Answer to Question #8635 Submitted to "Ask the Experts"

Category: Microwaves, Radar, and Radiofrequency — Microwaves and Radiofrequency

The following question was answered by an expert in the appropriate field:

A ground-based weather radar operating in the C band and 400 meters from my home has been installed. They say it has a one degree beamwidth and does not pose a threat.  Is there a threat to my family and the other 1,600 residents in my area?


In general there is nothing to worry about. There are government standards to protect both the public and occupational workers. Microwave emissions from radar sites must be below certain levels, while higher levels must have restricted access, usually achieved with fencing or distance, sometimes by mounting on a tower. This assures that the radar emissions are safe when exposed to the general public.

In addition to existing regulatory requirements, there also continues to be a lack of credible scientific evidence to show that such emissions pose a safety issue for the public.

Microwave radiation, the type emitted from radar, is also similar to the type used by cell phones. Their primary mode of biological interaction is heating, unlike ionizing radiation (x rays, radioactivity).

However, there may be situations, particularly workplace environments near high-powered radiofrequency (RF) sources, where recommended limits for safe exposure of human beings to  RF energy could be exceeded. In such cases, restrictive measures or actions may be necessary to ensure the safe use of RF energy. The workplace is regulated by the Department of Labor, radio transmitters and their emissions are regulated by the Federal Communication Commission (FCC), and emissions may also be regulated by the Food and Drug Administration (FDA) or the Environmental Protection Agency (EPA). The military also regulates such environments and conducts its own safety surveys.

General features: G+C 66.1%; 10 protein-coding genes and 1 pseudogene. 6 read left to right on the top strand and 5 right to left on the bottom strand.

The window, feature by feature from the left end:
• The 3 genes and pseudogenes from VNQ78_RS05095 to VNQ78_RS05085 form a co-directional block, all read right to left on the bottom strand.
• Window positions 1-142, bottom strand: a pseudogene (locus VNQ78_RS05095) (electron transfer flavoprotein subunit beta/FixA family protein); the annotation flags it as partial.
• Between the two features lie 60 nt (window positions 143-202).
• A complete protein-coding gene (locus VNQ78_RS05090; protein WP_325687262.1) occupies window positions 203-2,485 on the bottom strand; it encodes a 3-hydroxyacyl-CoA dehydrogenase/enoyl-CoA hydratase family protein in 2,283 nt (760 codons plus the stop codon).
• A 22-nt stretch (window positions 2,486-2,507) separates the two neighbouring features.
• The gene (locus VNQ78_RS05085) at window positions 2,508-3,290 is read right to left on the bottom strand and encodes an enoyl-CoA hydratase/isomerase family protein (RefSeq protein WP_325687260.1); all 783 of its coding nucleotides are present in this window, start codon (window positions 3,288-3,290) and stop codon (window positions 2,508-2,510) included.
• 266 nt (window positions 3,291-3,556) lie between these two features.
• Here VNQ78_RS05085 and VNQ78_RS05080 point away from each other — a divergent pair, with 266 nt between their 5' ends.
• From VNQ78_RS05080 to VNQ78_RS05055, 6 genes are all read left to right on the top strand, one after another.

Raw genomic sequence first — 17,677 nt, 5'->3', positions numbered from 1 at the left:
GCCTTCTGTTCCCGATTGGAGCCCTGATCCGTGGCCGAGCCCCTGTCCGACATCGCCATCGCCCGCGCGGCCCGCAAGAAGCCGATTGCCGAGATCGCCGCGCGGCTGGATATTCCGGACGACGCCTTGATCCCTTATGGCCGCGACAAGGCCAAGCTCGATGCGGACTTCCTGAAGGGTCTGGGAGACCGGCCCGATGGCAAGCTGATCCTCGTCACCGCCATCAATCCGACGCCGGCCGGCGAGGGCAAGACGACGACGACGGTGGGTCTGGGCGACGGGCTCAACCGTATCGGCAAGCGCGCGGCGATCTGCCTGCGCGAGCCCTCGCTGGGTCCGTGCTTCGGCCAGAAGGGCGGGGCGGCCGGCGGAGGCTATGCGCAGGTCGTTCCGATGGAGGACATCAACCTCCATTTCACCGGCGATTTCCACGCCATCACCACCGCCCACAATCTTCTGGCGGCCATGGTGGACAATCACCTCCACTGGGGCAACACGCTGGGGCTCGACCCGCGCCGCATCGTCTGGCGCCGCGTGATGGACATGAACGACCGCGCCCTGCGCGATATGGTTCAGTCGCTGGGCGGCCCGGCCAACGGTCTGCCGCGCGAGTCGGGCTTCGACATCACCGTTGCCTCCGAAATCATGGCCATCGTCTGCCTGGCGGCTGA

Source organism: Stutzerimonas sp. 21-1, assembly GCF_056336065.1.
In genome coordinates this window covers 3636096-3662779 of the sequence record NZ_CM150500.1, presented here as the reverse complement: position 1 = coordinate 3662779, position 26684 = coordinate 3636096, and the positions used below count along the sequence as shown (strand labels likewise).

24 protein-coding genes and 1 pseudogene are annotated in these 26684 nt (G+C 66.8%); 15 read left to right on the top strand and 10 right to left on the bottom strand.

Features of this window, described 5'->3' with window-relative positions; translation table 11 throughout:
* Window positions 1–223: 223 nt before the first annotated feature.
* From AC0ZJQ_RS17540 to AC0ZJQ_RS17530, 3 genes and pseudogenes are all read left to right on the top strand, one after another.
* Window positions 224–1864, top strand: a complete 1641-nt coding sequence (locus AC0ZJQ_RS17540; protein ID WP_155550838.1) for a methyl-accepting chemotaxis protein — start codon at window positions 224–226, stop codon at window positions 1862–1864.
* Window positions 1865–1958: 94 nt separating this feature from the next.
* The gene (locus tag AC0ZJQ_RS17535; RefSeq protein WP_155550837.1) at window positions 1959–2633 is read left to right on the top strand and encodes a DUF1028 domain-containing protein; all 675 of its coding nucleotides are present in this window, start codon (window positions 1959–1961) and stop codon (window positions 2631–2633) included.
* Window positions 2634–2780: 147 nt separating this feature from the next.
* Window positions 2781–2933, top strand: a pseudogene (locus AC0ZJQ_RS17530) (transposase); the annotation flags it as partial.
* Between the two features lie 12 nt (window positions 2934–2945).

I am attaching several URLs from several organizations, some of which provide additional links. As you can see there is quite a lot of information on this subject.

The FCC website answers frequently asked questions.

The FDA website covers a broad range of such electromagnetic products.

The Department of Labor's Occupational Safety and Health Administration website provides some excellent information.

The American Cancer Society also considers such radiation safe.

The EPA has an excellent and informative site.

And finally, I will refer you to our own Health Physics Society site. Simply search on "radar" for additional answers to related questions.

I hope this is useful information.

Orhan H. Suleiman, MS, PhD

Answer posted on 4 November 2009. The information posted on this web page is intended as general reference information only. Specific facts and circumstances may affect the applicability of concepts, materials, and information described herein. The information provided is not a substitute for professional advice and should not be relied upon in the absence of such professional advice. To the best of our knowledge, answers are correct at the time they are posted. Be advised that over time, requirements could change, new data could be made available, and Internet links could change, affecting the correctness of the answers. Answers are the professional opinions of the expert responding to each question; they do not necessarily represent the position of the Health Physics Society.